Where the heck is 'La Barbie'?

It's no secret that Joe Biden's open borders has fattened Mexico's notorious cartels with profits from the human trafficking and "crossing fees" from illegal migrants. According to an ICE official, cited here, they "earn" between $2 billion and $6 billion a year from border crossing "fees" alone. More illegal migrants, more fees for the cartels. And that rolling cash does and will have knock-on effects, starting from the increased violence in Mexico to its spillover effect from Mexico to the states.

But now we're seeing a funny turn in events that raises natural questions about a connection as well as just how well U.S. prisons are run:

A cartel leader and hitman fond of videotaping torture sessions and decapitating likely dozens of enemies has gone missing from a federal prison in Florida, where he was serving a 49-year sentence.

As of November, Edgar Valdez-Villareal, a Mexican American cartel leader, had been mysteriously removed from the federal Bureau of Prisons website. He is now listed as “not in BOP custody” even though his release date is not until July 27, 2056.

Valdez-Villareal, 49, is known by his underworld moniker “La Barbie,” and headed up the Los Negros, an enforcement group of the Beltran Leyva cartel — one of Mexico’s most ruthless underworld groups. At one point, he was a top lieutenant for the Sinaloa Cartel, run by convicted drug dealer Joaquin “El Chapo” Guzman-Loera.

"La Barbie," who's called that for his light skin and fair hair, is one of the most fiendish cartel kingpins ever seen in Mexico. He was Chapo Guzman's enforcer in the Sinaloa cartel and then got ambitious and decided to get his own cartel, the Beltran Leyva criminal group. In his battle to take over that cartel after its leaders were rubbed out in police shootouts, he pioneered the cartel specialty of dangling headless bodies from bridges, often decapitating them himself because he liked doing it. He trafficked two tons of cocaine a month to the states, and made the once-glamorous resort city of Acapulco into a gunfire hellhole nobody wants to go to. He launched the violence in Nuevo Laredo, south of his hometown Laredo, which turned that once-placid city into a no-go zone. In short, he's one of the foulest things on planet Earth.

When the Mexican lawmen finally caught up to La Barbie, and busted him in 2010, he was extradicted to the U.S. five years later and handed a 49-year sentence in a high-security Florida prison run by the feds. The idea of course was that extraditing him to the U.S. was the one sure way to ensure that he stayed in jail and didn't escape through a laundry basket or through potential payoffs to guards to look the other way, as happened once with La Barbie's former boss, Sinaloa cartel kingpin of kingpins, Chapo Guzman, who, was handed over to the U.S. feds the second time the Mexicans caught him, not wanting to go through that again.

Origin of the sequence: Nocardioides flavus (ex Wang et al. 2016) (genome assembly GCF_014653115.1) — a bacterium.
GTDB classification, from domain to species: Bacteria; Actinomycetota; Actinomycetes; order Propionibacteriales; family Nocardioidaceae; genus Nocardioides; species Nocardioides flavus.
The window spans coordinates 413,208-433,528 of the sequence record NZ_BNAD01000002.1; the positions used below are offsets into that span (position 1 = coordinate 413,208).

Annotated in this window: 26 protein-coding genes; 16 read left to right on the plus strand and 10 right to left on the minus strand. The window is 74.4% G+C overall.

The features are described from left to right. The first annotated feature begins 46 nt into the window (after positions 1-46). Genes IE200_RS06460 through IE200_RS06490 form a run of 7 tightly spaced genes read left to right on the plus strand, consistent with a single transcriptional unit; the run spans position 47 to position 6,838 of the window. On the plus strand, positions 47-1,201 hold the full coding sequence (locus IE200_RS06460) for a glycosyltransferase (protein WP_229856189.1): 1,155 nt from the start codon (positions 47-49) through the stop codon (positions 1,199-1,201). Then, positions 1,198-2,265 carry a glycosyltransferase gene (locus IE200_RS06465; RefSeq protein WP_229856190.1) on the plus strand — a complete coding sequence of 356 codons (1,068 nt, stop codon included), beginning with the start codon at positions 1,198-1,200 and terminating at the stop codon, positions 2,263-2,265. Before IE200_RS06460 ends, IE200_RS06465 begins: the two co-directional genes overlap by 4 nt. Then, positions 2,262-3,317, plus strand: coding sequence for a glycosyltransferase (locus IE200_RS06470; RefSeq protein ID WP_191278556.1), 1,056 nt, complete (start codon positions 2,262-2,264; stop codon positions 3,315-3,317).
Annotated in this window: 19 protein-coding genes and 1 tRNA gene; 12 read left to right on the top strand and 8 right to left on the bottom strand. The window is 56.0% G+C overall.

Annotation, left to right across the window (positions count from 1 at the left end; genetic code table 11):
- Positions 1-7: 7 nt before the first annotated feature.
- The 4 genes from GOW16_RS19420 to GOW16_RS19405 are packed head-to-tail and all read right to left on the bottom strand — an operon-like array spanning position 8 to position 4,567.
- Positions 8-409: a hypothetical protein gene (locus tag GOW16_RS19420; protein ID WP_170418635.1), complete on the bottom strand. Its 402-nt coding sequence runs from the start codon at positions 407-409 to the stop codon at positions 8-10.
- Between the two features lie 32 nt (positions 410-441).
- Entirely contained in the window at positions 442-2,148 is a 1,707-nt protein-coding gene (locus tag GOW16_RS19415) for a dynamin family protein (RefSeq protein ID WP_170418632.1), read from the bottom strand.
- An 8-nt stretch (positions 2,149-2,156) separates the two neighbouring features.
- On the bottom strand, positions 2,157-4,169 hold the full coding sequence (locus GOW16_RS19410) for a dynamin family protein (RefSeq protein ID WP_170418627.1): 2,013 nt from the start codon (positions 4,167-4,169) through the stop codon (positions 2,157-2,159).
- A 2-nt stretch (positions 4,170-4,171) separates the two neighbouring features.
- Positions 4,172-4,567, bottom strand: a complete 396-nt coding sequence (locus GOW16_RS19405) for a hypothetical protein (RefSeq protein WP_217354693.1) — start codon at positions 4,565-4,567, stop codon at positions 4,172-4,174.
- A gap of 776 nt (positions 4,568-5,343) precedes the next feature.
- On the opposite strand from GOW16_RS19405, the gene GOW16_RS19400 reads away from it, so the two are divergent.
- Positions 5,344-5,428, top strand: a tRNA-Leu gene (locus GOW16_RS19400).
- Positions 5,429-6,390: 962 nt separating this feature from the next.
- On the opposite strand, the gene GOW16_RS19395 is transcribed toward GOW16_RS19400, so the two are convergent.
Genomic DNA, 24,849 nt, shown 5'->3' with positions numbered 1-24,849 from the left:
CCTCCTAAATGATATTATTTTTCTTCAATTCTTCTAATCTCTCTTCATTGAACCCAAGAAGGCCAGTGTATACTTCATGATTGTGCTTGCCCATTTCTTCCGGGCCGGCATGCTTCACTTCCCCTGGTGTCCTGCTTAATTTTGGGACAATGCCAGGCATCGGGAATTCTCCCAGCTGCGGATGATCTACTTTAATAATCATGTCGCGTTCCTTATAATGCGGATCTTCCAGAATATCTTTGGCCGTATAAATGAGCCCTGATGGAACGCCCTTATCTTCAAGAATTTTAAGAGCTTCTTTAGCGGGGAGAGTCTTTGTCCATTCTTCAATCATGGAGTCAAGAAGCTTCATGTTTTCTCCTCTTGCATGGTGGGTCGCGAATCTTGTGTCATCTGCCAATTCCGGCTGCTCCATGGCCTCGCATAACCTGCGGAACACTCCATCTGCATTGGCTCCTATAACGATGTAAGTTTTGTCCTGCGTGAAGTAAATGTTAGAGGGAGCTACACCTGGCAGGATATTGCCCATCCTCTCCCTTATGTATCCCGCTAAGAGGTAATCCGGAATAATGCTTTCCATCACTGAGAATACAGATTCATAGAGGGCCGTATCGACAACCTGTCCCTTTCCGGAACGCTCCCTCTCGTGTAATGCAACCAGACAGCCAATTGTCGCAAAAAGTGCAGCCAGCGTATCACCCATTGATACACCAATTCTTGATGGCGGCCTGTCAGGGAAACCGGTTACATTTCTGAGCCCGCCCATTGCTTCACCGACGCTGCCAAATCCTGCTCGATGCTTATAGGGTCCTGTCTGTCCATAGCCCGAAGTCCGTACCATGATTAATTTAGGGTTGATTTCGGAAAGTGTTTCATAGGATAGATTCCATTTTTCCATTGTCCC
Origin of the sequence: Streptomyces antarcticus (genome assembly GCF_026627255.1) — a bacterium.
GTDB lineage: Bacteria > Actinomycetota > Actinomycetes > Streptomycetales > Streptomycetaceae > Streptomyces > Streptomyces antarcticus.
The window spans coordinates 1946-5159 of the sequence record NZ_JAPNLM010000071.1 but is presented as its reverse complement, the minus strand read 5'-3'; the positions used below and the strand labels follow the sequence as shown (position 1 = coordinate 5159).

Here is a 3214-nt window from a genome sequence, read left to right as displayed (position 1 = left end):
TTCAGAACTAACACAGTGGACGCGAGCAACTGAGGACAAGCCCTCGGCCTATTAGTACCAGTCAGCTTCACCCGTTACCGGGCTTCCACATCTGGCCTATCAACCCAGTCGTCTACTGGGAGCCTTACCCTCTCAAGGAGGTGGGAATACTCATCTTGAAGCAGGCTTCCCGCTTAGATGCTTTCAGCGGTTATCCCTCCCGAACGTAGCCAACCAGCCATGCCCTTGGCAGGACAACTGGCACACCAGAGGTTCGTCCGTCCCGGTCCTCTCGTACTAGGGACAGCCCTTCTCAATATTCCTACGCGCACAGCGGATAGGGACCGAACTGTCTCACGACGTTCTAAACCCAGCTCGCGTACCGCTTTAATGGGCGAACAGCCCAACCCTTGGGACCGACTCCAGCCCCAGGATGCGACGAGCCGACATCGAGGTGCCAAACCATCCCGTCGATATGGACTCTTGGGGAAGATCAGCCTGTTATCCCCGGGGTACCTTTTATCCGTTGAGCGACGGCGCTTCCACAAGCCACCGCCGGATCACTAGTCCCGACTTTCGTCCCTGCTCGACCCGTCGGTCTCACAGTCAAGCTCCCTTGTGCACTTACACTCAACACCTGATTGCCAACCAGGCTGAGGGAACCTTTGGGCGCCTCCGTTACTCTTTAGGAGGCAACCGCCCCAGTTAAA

Well, now La Barbie's missing.

Did he escape? Did he get sent to the hospital? Federal prison authorities are not saying where he is, not even to the Mexican government, which having entrusted him to the U.S. when they could have jailed him themselves, surely has an ironclad right to know.

They gave the New York Post this namby-pamby statement:

A spokesman for the Bureau of Prisons refused to say why Valdez-Villareal was no longer in federal custody, but told The Post that there could be many reasons. Inmates can be temporarily removed from the site if they are undergoing court hearings, medical treatments or unspecified “other reasons.”

Other reasons? Such as: He paid some corrupt federal guard off and managed to escape?

Did a corrupt prosecutor let him out in the name of "ending mass incarceration" or "social justice"?

Those are some obvious questions.

Why the heck is that beast out and about, or in some place that's not a high-security Supermax where escaping the joint for him won't be all that hard?

Are we in a situation similar to the "suicide" of Jeffrey Epstein, where somehow the cameras were off and the accused pervert who supplied of underaged girls to the celebrity class, all of a sudden decided to kill himself? Nobody was punished much for that one, which pretty well raises concerns about just how secure these places are for the world's worst criminals.

The same could be asked about La Barbie. Where is he? Did he get a lot of money from the open border trade and use it to buy his way out of prison? It's in the public interest to know, given that the public's already invested so much to ensure that this violent thug stays locked up.

If he's not, we need to know about it and miscreants need to be held accountable. Yet somehow, we don't and not even the Mexicans are being allowed to know.

That leads many to suspect the worst -- that this guy's cartel organization, fattened by migrant crossing fees, may well have had enough money to throw around to pay off anyone he wanted to get out of a high security lockup and it's too embarrassing for the feds to admit.

What does that say about the U.S. prison system, that they refuse to offer a reasonable explantion, and what does that say to countries such as Mexico and Colombia, both of which are regular extraditers of bad guys to the U.S., that the U.S. can't seem to keep track of the monsters in the bowels of its high security prisons? Are they more likely to extradite or just imprison the bad guys themselves? And if it turns out that El Chapo's top hitman had cash from cartels to get himself out of prison, what does that say about Joe Biden's cartel-enabling open borders?

Bottom line here is that there are too many questions here to just let this matter go. Maybe there's a completely legitimate explanation. But based on the prison authorities' evasions to the New York Post, it's funny stuff that they don't want to tell us.

Image: U.S. government mugshot, via Wikipedia // public domain

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